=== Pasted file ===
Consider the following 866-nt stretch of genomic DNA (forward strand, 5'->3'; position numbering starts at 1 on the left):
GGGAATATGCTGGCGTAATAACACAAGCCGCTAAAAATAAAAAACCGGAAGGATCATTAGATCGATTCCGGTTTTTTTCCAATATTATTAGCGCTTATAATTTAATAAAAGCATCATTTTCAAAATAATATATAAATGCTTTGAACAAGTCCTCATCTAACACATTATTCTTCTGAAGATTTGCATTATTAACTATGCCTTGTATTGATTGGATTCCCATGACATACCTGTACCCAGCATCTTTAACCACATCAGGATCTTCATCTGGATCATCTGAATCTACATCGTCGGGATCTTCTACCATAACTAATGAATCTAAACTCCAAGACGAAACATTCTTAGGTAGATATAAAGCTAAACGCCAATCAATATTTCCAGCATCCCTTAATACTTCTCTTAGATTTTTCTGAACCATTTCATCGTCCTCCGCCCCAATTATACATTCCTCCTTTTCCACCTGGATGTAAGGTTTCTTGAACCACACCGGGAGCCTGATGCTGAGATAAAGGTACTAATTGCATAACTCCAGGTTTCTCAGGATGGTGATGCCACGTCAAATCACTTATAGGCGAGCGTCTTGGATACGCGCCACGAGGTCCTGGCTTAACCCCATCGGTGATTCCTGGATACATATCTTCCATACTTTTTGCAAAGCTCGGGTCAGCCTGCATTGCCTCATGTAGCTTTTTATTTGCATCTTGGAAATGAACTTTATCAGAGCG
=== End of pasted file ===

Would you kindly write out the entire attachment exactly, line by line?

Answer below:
Consider the following 866-nt stretch of genomic DNA (forward strand, 5'->3'; position numbering starts at 1 on the left):
GGGAATATGCTGGCGTAATAACACAAGCCGCTAAAAATAAAAAACCGGAAGGATCATTAGATCGATTCCGGTTTTTTTCCAATATTATTAGCGCTTATAATTTAATAAAAGCATCATTTTCAAAATAATATATAAATGCTTTGAACAAGTCCTCATCTAACACATTATTCTTCTGAAGATTTGCATTATTAACTATGCCTTGTATTGATTGGATTCCCATGACATACCTGTACCCAGCATCTTTAACCACATCAGGATCTTCATCTGGATCATCTGAATCTACATCGTCGGGATCTTCTACCATAACTAATGAATCTAAACTCCAAGACGAAACATTCTTAGGTAGATATAAAGCTAAACGCCAATCAATATTTCCAGCATCCCTTAATACTTCTCTTAGATTTTTCTGAACCATTTCATCGTCCTCCGCCCCAATTATACATTCCTCCTTTTCCACCTGGATGTAAGGTTTCTTGAACCACACCGGGAGCCTGATGCTGAGATAAAGGTACTAATTGCATAACTCCAGGTTTCTCAGGATGGTGATGCCACGTCAAATCACTTATAGGCGAGCGTCTTGGATACGCGCCACGAGGTCCTGGCTTAACCCCATCGGTGATTCCTGGATACATATCTTCCATACTTTTTGCAAAGCTCGGGTCAGCCTGCATTGCCTCATGTAGCTTTTTATTTGCATCTTGGAAATGAACTTTATCAGAGCG